The size and severity of recent fire episodes are widely attributed to altered fuel profiles as a result of fire exclusion and fire regime disruption in many ecosystems. Current national fuels management initiatives propose widespread application of prescribed fire and other treatments both to reduce the potential of catastrophic wildfire and to restore the structure and function of altered ecosystems. However, the chain of hypotheses that link historic fire regimes to appropriate fuel treatment application has not received a systematic assessment. This project seeks to provide such an assessment with a series of quantitative literature syntheses that focus on the following questions: 1) Are the effects of 20th Century fire exclusion on fire frequency related to historic fire regimes? 2) Are 20th century changes in fuel conditions and fire hazard most apparent in ecosystems where fire was historically most frequent? 3) Is there a relationship between historic fire regimes and fuel treatment efficacy? 4) Can geographic variables be used as predictors of historic fire regimes to facilitate their incorporation into fuel management planning?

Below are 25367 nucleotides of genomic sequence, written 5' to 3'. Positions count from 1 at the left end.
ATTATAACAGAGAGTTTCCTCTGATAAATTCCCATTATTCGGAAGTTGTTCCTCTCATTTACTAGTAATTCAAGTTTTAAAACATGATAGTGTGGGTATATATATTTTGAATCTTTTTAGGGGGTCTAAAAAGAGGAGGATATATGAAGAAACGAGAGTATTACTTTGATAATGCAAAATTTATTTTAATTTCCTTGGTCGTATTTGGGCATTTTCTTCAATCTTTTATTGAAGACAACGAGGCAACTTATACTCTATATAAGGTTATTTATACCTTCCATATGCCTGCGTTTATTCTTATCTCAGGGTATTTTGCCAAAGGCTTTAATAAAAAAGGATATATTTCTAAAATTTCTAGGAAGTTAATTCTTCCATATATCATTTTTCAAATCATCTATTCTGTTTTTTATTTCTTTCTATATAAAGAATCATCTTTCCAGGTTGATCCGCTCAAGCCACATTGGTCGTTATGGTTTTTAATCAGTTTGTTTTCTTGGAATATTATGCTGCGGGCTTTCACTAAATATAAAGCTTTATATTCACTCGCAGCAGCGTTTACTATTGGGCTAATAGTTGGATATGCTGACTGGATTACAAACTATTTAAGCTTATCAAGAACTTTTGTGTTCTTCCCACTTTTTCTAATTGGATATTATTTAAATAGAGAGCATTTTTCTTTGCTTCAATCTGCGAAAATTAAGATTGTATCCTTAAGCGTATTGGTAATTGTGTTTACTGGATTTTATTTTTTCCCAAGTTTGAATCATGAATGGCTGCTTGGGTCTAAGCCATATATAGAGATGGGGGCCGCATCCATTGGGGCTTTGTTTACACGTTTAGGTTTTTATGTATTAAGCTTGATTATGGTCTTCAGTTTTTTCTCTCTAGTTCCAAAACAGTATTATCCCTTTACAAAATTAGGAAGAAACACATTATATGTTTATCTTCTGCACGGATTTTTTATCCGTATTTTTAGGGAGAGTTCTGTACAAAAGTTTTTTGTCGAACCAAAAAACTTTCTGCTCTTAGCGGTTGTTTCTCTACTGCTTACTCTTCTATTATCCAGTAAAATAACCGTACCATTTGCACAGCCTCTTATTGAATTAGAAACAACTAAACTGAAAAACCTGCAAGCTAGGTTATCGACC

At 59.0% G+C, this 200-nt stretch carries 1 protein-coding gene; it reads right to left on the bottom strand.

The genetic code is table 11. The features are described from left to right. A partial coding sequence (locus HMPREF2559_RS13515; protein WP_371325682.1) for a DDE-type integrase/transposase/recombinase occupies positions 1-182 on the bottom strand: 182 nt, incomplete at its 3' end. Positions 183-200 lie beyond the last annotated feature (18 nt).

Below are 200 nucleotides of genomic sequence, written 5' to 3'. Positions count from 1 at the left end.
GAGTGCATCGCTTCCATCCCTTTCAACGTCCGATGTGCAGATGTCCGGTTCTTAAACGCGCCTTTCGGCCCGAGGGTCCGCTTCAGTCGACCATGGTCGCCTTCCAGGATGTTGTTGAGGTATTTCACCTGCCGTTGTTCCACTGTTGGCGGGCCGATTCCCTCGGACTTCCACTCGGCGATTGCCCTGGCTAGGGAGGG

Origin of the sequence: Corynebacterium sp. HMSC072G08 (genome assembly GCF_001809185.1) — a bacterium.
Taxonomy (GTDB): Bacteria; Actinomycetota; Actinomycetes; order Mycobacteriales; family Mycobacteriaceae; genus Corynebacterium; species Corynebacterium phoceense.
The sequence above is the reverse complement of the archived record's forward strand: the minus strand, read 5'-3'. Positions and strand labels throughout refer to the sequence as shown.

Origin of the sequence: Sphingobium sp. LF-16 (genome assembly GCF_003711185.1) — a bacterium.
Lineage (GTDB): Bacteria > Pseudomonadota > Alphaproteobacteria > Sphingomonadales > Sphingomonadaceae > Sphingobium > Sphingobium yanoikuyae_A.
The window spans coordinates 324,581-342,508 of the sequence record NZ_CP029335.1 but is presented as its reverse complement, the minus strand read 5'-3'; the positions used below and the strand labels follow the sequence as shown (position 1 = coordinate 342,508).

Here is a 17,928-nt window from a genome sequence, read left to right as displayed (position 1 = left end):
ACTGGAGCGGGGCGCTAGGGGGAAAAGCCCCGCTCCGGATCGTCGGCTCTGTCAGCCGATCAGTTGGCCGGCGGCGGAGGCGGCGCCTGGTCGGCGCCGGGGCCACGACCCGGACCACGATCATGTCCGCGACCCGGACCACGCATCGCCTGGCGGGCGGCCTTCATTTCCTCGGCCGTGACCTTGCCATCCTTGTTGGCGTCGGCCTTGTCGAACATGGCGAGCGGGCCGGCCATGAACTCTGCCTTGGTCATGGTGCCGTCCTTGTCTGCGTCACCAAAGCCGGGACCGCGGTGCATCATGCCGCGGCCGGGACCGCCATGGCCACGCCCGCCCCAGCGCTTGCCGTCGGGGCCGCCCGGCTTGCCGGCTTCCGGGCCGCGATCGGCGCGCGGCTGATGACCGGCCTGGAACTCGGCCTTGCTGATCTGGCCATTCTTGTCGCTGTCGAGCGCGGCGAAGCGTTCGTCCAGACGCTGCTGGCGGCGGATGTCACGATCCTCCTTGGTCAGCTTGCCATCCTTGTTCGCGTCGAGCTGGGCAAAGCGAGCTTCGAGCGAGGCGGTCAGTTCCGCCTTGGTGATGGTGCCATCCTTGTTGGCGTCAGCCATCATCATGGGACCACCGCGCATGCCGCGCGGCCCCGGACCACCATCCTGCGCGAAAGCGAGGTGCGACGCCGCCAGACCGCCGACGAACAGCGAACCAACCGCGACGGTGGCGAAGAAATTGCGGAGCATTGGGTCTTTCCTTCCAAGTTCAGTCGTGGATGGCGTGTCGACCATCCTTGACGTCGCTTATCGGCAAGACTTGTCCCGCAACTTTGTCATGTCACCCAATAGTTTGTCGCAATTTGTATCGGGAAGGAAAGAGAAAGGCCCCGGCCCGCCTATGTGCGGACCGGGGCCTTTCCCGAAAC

Omi, P. and Martinson, E. (2004). Fuel treatments and fire regimes : final report, Western Forest Fire Research Center submitted to the Joint Fire Science Program Governing Board.